Smart devices created a promise of freedom and at the same time attached people to various gadgets. In many places today workers have freedom to choose where to work from but a proper time period for an answer has been decreasing since. Tasks are being done in various places from kitchen at home to a hammock on a beach, yet stress levels are higher than ever. This situation asks from people to mingle in public places simply for recognition, physical conversation and a feel of belonging. As Aristotle pointed out, we are all ζῷον πoλιτικόν (zoon politicon).

Moreover, World Wide Web expansion attracted many creatives into this new environment. Social networks started emerging. The phenomenon forced a notion of better relationships and closer communities. Nevertheless, after some time Z. Bauman pointed out, “Most people use social media not to open their horizons wider, but to lock themselves in a comfort zone”. It became apparent that such culture enforced greater distance between members of the society. Individual satisfaction diminished the sense of community.

These above-mentioned patterns lay down the ground for understanding how the space should be formed and what direction taken to attract working professionals.

The question as a phenomenon

What is the purpose of public spaces in emerging working culture?

Findings

Drucker portrayed the upcoming working environment as entrepreneurial. This notion was true in the findings where people explicitly searched for a place to do work yet experience the flow, be free yet have a structure, fulfil tasks yet decide upon them, be in a busy space yet feel like at home. The underlying principle underneath all wants and needs of working professionals was somehow to feel purpose. And taken into consideration that libraries operate in a realm of information-as-knowledge, the structure of its perimeter becomes clearer. Adding purpose creation to the content, this organization has to emerge as a home of experts that fosters discovery. People want to dive into their passion areas, have environment where they can focus and experience the belonging. All characteristics pointed to the space which should be called office-home (in comparison to home-office).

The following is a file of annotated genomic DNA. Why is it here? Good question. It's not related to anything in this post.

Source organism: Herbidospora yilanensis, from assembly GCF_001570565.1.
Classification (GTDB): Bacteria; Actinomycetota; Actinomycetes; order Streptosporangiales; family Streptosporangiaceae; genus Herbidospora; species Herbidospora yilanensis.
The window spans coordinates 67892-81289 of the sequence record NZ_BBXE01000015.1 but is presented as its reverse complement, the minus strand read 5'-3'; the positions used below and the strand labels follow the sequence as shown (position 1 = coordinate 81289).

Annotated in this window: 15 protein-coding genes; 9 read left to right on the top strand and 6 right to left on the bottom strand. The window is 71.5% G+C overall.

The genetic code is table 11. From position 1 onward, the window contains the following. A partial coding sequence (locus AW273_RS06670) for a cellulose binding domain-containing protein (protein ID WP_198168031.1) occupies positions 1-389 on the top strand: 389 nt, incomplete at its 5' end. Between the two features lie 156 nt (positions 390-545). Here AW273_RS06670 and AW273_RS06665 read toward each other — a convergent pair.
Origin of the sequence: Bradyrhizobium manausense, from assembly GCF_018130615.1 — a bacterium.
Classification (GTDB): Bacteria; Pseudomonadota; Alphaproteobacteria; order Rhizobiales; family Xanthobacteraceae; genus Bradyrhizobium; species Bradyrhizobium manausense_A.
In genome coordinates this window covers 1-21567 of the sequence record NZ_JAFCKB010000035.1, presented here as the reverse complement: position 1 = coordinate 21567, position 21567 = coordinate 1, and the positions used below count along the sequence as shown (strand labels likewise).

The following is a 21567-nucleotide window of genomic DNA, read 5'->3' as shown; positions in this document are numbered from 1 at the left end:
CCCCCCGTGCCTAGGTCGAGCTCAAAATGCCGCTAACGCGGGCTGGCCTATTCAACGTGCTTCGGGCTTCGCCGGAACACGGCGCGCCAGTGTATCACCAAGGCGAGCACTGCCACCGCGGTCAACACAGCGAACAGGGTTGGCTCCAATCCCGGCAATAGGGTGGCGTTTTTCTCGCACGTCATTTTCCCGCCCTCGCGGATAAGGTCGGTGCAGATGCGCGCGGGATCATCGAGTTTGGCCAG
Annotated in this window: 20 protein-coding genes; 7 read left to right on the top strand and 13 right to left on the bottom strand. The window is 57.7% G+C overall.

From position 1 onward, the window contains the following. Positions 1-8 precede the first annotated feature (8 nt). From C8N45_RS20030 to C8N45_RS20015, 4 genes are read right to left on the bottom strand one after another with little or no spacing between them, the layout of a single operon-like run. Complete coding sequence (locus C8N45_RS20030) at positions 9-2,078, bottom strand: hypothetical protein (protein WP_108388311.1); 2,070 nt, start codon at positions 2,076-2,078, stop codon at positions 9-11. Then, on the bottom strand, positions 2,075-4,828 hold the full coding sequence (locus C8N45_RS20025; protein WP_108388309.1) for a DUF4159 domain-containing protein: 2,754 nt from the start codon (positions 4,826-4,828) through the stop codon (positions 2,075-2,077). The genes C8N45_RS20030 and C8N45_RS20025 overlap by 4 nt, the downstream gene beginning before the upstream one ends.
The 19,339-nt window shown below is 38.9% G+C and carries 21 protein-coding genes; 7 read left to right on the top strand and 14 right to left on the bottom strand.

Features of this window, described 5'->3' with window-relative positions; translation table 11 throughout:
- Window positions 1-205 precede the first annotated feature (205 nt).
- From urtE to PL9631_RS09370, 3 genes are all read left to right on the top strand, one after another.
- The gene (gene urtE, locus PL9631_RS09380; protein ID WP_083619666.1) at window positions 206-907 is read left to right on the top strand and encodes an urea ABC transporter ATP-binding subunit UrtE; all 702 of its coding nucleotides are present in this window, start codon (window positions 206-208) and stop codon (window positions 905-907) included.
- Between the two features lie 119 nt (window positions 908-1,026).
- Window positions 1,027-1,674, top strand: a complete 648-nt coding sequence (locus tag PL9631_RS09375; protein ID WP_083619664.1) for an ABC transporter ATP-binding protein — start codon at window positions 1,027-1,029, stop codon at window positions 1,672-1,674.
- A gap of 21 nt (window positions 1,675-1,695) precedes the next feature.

Insight

As R. Selmer explained in his organization’s culture, “For work to be personally meaningful, it has to be customized to people’s talents”. The same is applied to public spaces focusing on working professionals. The libraries have to create meaning for everyday discoveries. The space has to enable people’s talents by offering an open place to start, research and grow their passions, which could precisely be called hobbies. This environment can be achieved through three areas: (1) research & focus – personal discoveries; (2) sharing & inspiration – community ideas; (3) relaxation & gossiping – comfortable freedom.

Advising How To Invite People To Embrace The Workshops

05 July, 2016

Problem on surface

A team of devoted practitioners decided to hold a series of highly intense workshops for various companies country-wide. Having an experience of many such events not being successful just because the format was not indulging enough they wanted to have a fresh approach to the process itself. After several attempts to design workshop process by themselves practitioners were still not able to deliver their message.